Wake up to the Problems of Sleep Deprivation

Sleep is the single activity humans do more of than anything else.  It is critical to our very survival and one of my Six Keys to Optimal Health.  Yet millions of Americans suffer from sleep deprivation, disorders, and serious health issues that result.  In my last article, What Happens When You Sleep, we learned about the sleep cycle.  This article is a follow up and focuses on quality and quantity of sleep needed.  We also explore the negative impacts and health issues from the lack of snooze time.  When we are children, all we want to do is stay up.  By the time we are in our 40s, all we want to do is sleep longer!   

How Much is Enough?

Most adults need between 7 and 9 hours of sleep but according to the National Institutes of Health, the average adult sleeps less than seven hours per night. The Wall Street Journal reports 35.2% of adults don’t get 7 hours of sleep per night.  I know you’re busy and if you get a night of six or seven hours of sleep every once in while, I understand.  But if you are continually getting less than 7 hours of sleep a night, over time, your physical and mental well being will suffer. Children, teens, and babies need even more slumber.  Even though our sleep usually decreases with age, most older people still need about 7 hours of sleep to stay healthy and avoid sleep deprivation. 

A chart of how much sleep is need at different age spans in life.

Problems Caused by Sleep Deprivation

Sleep deprivation causes several minor issues and serious health problems.  Feeling tired, being irritable, and not being able to focus are minor issues and are often the precursors to more serious problems if you don’t  get more sleep.  Over the long run health issues get more serious.  They include memory loss, weight gain, and heart disease.

Memory Loss

While you’re asleep, your brain is processing all the things that its learned throughout the day.  Lack of sleep has a negative impact on short term memory, and you may struggle to concentrate the next day.

Weight Gain

A young lady eating ice cream watching television late at night.
A sad movie, a recent breakup or sleep deprivation?

Too little sleep promotes hormone-induced changes that stimulate your appetite.  The ebb and flow of these hormones create cravings that occur and often result in snacking in the evening.  Let’s face it, when you want a nighttime snack, are you reaching for ice cream or celery sticks?  If your like most people I know, you’re reaching for the bowl and scoop.  Also, if you are tired, you may not want to exercise which also contributes to weight gain.

Heart Disease

The stress of being awake for extended periods of time will cause your body to produce more chemicals keeping muscle and brain activity on high alert.  The body requires rest, especially those always on the go.  Too much stress and not enough rest can lead to heart disease for those who sleep less than 6 hours a night. According to tusk.com, Short sleepers (people who slept fewer than 6 hours) had nearly a 50% higher risk of dying from coronary heart disease.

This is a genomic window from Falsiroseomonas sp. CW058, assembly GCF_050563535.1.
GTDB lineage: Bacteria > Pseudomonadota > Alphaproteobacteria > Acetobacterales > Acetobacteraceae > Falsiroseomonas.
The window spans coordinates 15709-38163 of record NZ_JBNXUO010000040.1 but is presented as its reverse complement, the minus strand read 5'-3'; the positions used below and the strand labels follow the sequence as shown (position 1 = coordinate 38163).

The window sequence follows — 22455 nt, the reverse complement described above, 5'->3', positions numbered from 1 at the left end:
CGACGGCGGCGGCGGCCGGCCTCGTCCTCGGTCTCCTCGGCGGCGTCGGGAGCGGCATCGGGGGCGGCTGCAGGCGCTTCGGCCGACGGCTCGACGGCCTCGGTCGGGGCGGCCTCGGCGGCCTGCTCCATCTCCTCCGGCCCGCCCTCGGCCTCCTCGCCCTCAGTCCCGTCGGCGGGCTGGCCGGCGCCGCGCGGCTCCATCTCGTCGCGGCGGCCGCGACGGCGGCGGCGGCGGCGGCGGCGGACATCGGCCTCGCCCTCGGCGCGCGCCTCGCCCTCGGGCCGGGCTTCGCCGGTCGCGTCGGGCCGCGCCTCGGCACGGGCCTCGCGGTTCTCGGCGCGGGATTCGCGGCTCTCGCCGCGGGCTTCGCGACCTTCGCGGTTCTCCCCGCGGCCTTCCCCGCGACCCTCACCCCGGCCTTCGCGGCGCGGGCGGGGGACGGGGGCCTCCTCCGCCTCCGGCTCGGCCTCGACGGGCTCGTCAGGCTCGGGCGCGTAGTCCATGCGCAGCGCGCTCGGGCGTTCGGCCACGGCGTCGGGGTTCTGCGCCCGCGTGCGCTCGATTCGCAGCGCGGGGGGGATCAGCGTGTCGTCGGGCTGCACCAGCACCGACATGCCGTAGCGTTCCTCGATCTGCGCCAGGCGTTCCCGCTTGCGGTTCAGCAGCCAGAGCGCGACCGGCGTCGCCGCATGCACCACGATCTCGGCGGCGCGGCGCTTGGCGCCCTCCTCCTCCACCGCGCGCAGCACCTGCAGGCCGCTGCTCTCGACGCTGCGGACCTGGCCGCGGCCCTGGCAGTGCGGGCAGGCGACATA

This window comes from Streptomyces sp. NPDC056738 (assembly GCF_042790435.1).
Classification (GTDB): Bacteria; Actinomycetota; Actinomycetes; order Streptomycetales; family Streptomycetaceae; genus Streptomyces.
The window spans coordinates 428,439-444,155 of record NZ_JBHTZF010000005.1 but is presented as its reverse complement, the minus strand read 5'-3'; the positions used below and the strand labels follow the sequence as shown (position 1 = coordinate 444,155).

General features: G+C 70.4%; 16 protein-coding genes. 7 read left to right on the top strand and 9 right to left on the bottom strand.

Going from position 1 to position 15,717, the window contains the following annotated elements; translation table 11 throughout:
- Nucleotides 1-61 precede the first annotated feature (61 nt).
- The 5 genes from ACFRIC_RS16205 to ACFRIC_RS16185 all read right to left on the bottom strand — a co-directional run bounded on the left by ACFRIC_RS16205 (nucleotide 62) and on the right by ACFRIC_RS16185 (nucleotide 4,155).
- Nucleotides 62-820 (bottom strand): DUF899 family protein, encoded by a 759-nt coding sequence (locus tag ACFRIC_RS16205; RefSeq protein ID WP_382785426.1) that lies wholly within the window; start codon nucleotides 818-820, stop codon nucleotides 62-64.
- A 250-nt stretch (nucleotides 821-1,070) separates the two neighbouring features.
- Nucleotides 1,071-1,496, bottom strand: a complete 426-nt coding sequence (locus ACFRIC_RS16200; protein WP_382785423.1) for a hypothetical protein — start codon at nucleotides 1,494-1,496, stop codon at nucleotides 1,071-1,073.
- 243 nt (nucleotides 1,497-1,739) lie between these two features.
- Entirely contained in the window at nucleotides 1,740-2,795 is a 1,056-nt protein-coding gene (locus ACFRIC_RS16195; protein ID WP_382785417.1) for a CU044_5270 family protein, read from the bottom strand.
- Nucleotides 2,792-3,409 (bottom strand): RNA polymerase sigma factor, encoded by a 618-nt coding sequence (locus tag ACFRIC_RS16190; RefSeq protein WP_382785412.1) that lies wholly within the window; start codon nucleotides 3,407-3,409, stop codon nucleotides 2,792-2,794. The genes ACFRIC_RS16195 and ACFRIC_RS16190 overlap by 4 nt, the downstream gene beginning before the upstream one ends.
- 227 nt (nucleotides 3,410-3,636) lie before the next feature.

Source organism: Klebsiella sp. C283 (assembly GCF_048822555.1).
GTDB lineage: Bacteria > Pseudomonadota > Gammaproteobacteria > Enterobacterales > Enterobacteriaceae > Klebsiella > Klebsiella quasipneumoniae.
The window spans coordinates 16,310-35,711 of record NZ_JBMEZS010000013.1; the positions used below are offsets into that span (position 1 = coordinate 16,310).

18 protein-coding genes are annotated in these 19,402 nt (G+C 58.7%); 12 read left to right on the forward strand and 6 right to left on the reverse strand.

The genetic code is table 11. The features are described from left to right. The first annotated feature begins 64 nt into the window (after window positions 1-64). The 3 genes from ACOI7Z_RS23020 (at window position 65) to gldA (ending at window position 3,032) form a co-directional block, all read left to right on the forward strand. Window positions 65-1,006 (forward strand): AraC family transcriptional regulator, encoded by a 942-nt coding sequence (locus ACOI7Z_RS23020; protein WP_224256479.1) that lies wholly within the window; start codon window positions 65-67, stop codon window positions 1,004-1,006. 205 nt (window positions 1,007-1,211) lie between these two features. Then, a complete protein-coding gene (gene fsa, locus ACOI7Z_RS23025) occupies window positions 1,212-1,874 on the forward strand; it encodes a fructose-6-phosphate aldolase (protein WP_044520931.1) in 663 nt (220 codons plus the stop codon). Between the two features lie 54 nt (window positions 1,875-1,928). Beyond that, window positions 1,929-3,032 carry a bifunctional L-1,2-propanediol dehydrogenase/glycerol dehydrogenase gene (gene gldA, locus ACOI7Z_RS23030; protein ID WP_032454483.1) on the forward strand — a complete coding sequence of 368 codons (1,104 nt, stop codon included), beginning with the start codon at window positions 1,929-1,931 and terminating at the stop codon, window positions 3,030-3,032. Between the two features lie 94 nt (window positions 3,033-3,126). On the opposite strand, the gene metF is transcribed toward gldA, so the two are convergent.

Sleep Disorders

Sleep disorders are pretty common and is defined as anything that affects the ability to sleep well on a regular basis.  Most people occasionally experience sleeping problems due to stress, crazy schedules, and other issues.  But when they begin to occur on a regular basis and interfere with daily life, it may be a sign that a sleeping disorder exists.  Here are a few of the major sleeping disorders:

  • Insomnia is the inability to fall or stay asleep.  Stress, anxiety, hormones, and digestive issues can be the cause.  This is the most common sleep disorder in America.
  • Sleep apnea is a dangerous condition that interrupts breathing during sleep.  It can cause the body to take in less oxygen and can cause you to wake up during the night.
  • Narcolepsy is a sleep attack that occurs during the day.  You suddenly feel extremely tired and fall asleep without warning.
  • Parasomnias cause abnormal movements and behaviors during sleep and include sleepwalking, sleep talking, nightmares, teeth grinding or jaw clenching.

Sleep disorders are diagnosed by physical exam and testing via sleep studies, assessing electrical activity in the brain and genetic blood testing.  Treatments vary and it’s always best to discuss medical treatments with your physician.

More to come

If you had trouble sleeping last night, you are not alone.  You were just one of the 164 million Americans that have trouble falling and staying asleep every night.  The health impacts on those with chronic sleep deprivation can be serious and lead to long term health problems.  In my next article, I will explore the role of circadian rhythms has on triggering sleep and tips to snooze the night away.  Until then, if you have any questions about this or any health and wellness topic, visit my site and hit me up with a live chat.  You can also call me at 813.505.9815 anytime.  I look forward to talking with you soon.

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